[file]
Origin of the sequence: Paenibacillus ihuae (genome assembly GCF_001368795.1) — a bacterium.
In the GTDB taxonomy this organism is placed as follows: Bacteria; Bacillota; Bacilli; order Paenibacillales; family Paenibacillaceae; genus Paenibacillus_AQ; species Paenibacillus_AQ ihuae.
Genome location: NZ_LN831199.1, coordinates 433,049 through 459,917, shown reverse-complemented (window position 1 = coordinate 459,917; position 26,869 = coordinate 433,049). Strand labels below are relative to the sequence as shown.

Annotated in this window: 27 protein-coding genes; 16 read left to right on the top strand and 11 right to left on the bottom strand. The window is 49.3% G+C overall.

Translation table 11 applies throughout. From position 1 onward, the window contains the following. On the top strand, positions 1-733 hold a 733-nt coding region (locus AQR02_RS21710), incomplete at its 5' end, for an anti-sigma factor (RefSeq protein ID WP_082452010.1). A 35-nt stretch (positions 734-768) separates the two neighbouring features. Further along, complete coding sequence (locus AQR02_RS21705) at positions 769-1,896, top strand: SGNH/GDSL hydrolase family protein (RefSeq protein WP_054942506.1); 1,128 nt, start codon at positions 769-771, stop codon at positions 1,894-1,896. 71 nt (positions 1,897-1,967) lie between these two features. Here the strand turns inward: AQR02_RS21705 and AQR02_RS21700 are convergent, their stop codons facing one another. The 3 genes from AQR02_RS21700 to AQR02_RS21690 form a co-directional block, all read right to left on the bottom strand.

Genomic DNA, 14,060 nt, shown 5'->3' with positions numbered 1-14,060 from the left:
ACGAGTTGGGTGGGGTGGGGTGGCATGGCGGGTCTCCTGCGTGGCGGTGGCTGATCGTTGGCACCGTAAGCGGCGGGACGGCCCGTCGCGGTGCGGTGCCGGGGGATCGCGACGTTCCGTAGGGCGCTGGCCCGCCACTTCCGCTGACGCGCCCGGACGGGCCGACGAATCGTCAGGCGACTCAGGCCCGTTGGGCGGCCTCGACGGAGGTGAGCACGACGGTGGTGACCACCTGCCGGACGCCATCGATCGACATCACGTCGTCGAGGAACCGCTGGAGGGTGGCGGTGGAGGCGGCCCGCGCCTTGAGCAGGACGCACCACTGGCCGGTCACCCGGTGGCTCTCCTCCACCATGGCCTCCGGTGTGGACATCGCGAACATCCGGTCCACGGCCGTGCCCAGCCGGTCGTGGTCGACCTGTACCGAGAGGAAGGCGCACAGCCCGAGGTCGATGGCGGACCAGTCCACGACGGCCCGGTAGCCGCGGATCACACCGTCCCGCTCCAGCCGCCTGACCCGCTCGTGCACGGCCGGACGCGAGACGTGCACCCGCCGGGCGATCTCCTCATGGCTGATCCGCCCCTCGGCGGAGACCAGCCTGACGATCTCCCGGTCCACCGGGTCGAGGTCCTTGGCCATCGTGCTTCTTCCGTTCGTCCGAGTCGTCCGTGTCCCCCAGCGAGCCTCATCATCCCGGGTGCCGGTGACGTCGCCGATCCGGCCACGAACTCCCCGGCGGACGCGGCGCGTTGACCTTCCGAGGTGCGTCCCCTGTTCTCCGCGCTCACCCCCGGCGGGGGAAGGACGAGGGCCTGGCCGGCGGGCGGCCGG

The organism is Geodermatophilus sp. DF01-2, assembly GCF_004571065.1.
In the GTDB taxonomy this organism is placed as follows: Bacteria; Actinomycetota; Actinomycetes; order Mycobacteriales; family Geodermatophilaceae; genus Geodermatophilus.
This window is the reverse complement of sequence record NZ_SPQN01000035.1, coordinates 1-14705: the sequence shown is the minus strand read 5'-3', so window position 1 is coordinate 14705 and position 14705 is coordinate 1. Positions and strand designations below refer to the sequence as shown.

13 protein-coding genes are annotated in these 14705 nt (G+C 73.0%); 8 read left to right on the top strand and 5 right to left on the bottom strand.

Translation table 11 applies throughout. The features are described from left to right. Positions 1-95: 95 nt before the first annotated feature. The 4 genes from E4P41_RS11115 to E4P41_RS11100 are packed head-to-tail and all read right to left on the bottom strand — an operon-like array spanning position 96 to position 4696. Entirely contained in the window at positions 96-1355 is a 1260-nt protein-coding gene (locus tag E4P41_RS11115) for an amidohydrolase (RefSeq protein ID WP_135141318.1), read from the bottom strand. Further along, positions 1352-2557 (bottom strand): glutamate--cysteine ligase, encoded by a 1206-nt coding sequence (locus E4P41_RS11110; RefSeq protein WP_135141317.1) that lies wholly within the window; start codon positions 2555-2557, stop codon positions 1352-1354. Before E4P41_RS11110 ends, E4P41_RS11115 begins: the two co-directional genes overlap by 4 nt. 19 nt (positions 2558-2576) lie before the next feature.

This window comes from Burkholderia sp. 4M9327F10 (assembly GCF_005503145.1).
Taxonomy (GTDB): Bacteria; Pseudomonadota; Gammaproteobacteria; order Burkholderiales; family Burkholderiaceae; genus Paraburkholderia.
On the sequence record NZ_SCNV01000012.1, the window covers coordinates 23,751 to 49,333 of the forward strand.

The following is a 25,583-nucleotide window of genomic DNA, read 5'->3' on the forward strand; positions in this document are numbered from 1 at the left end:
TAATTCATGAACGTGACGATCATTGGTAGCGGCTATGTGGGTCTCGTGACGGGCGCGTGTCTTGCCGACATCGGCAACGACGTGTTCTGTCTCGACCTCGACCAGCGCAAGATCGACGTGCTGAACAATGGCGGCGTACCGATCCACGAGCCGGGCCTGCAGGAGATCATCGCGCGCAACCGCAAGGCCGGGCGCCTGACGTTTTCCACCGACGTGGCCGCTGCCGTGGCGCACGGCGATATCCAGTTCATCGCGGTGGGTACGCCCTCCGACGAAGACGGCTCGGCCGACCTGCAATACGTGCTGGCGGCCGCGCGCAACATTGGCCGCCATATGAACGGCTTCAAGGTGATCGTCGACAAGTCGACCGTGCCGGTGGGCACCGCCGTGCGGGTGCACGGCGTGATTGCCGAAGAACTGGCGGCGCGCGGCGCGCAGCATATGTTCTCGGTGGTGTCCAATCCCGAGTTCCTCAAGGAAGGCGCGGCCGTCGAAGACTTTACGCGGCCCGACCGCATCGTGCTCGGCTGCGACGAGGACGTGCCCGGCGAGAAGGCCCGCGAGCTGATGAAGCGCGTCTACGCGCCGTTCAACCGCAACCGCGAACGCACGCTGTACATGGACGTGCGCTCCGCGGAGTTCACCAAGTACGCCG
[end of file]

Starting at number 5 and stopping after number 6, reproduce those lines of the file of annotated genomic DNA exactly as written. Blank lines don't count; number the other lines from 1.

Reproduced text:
Translation table 11 applies throughout. From position 1 onward, the window contains the following. On the top strand, positions 1-733 hold a 733-nt coding region (locus AQR02_RS21710), incomplete at its 5' end, for an anti-sigma factor (RefSeq protein ID WP_082452010.1). A 35-nt stretch (positions 734-768) separates the two neighbouring features. Further along, complete coding sequence (locus AQR02_RS21705) at positions 769-1,896, top strand: SGNH/GDSL hydrolase family protein (RefSeq protein WP_054942506.1); 1,128 nt, start codon at positions 769-771, stop codon at positions 1,894-1,896. 71 nt (positions 1,897-1,967) lie between these two features. Here the strand turns inward: AQR02_RS21705 and AQR02_RS21700 are convergent, their stop codons facing one another. The 3 genes from AQR02_RS21700 to AQR02_RS21690 form a co-directional block, all read right to left on the bottom strand.

Genomic DNA, 14,060 nt, shown 5'->3' with positions numbered 1-14,060 from the left: